An interesting dynamic that affected the game's difficulty is the flashlight feature. Unlike Doom 3, the flashlight is not a separate object and is attached to your weapons, or at least some of them. Weapons like the machine gun and the blaster have a built-in light that can help you in the darker areas of the game, but if you want to use something with a bit more firepower like the rail-gun or grenade launcher, you will have to forgo the added illuminiation. This was an interesting balancing feature that made you really think about which weapons to use in which situations.

Game Mechanics:

The biggest new mechanic in Quake 4 that really helps it stand out is the game's squad-based action. Even though you will mostly be running and gunning your way alone -- when you have your squad with you, you will find yourself frequently talking to the medic for a health boost or asking the technician to fix your armor. This is an interesting new mechanic that wasn't present in the previous games.

Why this is interesting is because, although that means you technically have unlimited health while your medic is around -- you still have to take time out of a fire fight to get a shot of whatever magical elixir he is using on you. The other interesting dynamic about this is the fact that your team members can die. At one point, I turned around to find that my medic had been ambushed and was dead on the ground. Until I rejoined the mother ship and my entire squad was safely in orbit again, my team was without a medic. It wasn't until we got back on the ground that I could take advantage of the "infinite health". Because of that, I started making sure I protected my squad mates a lot more.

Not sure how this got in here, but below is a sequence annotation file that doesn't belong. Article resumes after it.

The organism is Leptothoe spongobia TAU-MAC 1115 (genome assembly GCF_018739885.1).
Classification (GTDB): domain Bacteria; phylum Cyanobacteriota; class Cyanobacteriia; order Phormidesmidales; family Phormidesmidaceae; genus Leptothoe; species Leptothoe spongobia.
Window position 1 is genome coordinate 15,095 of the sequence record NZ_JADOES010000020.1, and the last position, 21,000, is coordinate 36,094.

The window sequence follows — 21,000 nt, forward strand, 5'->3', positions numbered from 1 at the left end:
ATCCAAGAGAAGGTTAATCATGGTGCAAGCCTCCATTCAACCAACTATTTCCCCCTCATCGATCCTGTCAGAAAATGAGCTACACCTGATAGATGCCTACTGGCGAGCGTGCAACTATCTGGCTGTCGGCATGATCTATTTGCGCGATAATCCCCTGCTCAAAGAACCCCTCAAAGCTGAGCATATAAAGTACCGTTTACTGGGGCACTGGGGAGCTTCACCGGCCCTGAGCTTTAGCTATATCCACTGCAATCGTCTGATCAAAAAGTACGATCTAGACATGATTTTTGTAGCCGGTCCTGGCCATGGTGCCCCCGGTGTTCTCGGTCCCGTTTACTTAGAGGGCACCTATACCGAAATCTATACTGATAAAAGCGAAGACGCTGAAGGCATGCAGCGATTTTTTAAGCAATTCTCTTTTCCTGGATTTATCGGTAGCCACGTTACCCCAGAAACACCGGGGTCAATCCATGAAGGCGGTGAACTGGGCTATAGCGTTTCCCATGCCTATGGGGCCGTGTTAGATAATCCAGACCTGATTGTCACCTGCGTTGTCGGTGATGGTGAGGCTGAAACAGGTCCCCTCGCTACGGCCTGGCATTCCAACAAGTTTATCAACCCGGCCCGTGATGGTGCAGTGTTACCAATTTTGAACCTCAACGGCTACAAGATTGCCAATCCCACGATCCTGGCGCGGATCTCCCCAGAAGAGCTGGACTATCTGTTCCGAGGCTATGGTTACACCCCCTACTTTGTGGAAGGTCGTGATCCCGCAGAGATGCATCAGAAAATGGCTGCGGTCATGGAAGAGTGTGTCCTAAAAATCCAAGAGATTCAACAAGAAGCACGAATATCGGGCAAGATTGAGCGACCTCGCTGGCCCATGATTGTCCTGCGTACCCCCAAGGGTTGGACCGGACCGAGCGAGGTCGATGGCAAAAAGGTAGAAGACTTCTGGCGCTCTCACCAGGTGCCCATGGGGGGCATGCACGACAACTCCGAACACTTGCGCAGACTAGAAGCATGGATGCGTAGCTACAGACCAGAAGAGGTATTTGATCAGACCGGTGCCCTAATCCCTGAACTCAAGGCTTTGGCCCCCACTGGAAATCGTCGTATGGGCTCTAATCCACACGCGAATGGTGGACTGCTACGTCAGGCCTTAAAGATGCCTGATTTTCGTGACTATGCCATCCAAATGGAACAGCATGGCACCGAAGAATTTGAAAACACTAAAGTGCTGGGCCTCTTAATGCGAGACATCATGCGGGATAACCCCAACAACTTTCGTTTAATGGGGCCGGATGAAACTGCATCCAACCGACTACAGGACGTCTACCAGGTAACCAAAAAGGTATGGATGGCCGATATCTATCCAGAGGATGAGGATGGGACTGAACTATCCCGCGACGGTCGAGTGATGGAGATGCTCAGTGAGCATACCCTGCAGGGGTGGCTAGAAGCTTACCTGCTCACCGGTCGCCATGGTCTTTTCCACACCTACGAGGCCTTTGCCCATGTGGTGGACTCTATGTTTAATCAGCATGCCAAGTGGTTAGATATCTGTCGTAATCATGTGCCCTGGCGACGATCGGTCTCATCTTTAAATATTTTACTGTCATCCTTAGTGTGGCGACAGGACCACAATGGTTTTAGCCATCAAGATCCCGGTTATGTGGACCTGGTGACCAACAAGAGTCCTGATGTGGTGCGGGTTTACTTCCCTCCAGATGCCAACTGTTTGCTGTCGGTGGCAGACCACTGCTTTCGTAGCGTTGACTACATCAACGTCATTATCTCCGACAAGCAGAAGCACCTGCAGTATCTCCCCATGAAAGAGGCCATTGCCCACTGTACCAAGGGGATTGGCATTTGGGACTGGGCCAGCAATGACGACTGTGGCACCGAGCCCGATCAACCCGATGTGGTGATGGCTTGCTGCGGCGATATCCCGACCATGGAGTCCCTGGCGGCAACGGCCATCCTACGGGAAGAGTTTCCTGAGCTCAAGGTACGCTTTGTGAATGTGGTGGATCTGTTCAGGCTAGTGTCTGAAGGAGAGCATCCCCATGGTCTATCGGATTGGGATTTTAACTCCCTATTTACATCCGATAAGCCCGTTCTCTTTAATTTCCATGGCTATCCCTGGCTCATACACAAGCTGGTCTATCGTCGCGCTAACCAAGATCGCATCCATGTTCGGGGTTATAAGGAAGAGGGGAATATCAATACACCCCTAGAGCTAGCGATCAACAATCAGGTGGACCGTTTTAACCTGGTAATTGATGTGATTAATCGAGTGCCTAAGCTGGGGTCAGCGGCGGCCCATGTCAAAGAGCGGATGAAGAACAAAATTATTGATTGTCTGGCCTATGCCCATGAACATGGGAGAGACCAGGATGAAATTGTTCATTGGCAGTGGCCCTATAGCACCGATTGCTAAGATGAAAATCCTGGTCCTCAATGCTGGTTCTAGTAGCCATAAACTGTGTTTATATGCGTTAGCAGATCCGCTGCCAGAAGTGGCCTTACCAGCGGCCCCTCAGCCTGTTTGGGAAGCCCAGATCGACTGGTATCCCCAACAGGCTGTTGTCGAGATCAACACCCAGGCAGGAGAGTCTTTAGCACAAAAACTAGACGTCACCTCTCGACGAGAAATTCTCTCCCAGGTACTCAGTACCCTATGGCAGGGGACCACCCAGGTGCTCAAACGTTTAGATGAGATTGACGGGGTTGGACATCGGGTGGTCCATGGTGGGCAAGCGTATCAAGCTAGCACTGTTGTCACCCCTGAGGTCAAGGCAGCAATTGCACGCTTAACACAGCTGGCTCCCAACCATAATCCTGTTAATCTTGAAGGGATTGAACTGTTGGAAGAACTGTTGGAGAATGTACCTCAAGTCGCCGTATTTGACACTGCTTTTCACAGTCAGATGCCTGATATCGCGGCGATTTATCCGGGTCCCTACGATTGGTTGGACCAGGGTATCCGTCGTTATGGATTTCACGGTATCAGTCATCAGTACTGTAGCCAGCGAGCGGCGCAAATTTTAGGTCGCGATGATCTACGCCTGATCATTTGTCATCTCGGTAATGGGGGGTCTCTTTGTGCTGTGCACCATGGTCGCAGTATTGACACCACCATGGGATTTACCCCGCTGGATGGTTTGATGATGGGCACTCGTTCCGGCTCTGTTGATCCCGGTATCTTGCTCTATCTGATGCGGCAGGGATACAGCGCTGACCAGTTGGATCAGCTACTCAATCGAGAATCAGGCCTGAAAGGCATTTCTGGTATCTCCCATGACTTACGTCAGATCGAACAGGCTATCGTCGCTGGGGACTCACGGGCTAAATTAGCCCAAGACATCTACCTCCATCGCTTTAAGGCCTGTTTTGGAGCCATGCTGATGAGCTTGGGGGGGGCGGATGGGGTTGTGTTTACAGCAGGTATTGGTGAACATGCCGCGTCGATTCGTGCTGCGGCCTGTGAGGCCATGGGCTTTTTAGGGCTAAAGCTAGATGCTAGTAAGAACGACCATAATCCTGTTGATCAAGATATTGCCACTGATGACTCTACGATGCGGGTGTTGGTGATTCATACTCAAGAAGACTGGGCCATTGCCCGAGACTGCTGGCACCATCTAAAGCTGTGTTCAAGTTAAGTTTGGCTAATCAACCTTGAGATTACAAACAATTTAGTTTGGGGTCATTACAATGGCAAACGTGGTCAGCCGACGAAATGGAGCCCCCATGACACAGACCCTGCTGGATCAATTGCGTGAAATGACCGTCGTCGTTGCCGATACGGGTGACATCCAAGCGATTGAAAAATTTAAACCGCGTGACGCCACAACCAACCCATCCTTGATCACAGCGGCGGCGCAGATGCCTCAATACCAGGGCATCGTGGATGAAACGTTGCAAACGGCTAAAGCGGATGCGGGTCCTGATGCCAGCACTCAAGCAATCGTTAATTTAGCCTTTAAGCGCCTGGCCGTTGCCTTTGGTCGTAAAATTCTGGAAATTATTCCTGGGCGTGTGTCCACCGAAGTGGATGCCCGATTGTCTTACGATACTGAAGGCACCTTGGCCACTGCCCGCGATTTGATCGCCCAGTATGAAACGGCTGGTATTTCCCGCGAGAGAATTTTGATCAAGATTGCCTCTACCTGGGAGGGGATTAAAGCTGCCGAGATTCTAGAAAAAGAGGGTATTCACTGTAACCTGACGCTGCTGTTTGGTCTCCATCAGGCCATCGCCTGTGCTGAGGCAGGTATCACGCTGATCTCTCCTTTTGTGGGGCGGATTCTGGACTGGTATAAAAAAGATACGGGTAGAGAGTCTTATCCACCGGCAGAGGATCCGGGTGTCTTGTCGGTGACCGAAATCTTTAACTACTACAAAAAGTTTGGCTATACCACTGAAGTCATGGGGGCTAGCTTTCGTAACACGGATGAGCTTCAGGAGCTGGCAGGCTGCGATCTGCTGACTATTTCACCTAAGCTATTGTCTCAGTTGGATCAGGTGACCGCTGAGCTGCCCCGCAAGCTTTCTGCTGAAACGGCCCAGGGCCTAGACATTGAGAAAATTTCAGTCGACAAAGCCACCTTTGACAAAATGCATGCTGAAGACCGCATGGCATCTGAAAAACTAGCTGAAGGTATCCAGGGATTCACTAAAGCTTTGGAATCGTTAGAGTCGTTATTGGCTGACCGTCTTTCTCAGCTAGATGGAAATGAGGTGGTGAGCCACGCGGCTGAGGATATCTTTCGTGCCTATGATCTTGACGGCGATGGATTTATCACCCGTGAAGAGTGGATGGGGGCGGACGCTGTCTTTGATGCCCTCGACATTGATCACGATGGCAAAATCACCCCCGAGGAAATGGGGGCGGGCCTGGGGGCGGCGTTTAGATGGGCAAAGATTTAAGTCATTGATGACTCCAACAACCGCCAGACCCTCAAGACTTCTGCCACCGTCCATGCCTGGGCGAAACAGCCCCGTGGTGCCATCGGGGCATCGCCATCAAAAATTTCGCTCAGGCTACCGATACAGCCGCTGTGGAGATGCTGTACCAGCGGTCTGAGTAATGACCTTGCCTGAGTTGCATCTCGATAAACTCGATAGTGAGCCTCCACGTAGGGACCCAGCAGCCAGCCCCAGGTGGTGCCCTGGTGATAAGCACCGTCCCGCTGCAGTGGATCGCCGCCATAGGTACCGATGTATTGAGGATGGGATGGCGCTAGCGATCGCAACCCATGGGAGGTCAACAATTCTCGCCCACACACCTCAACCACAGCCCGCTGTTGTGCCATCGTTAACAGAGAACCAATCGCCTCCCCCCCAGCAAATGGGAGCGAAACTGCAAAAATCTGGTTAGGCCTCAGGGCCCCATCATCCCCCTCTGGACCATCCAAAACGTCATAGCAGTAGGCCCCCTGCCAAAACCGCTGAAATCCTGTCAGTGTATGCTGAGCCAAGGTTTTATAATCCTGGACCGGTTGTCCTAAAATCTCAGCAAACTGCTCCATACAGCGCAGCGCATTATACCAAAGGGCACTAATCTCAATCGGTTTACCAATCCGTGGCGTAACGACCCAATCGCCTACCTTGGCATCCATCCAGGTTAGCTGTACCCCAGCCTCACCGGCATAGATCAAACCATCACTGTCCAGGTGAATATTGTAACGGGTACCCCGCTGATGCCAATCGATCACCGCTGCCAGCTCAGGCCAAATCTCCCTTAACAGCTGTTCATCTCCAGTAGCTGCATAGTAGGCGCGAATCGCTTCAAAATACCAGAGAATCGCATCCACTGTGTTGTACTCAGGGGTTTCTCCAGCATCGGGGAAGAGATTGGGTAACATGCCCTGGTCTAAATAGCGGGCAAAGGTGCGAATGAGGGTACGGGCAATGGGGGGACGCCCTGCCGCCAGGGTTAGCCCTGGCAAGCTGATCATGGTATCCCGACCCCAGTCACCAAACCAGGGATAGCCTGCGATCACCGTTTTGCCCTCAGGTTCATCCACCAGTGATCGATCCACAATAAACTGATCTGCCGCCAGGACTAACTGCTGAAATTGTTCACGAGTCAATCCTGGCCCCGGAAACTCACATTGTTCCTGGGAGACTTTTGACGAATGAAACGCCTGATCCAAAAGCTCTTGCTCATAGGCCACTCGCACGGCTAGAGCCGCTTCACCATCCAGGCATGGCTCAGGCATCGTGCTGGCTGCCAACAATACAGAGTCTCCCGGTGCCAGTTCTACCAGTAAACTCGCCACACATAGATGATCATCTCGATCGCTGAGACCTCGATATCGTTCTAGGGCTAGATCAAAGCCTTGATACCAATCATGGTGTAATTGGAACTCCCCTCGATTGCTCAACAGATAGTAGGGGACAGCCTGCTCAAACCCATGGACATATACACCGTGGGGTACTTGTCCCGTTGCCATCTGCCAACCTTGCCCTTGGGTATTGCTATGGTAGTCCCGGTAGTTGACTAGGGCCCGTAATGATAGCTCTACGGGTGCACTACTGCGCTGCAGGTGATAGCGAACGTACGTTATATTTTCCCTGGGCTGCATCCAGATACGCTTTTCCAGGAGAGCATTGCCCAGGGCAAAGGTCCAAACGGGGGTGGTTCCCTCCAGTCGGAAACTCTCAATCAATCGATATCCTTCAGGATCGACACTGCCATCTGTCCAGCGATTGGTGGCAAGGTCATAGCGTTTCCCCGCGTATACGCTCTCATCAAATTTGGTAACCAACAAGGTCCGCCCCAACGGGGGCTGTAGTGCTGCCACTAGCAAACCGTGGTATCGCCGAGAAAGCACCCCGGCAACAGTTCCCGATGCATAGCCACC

Quake 4 is an awesome game. Though it doesn't have a huge selection of multiplayer games (options like King of the Hill are noticeably missing), the game's superb feel and heart-pounding single player campaign are worth the investment, both in time and money.

-J.R. Nip, GameVortex Communications
AKA Chris Meyer

Sony PlayStation 2 RPG Maker 3 Microsoft Xbox Crime Life: Gang Wars

Game Vortex :: PSIllustrated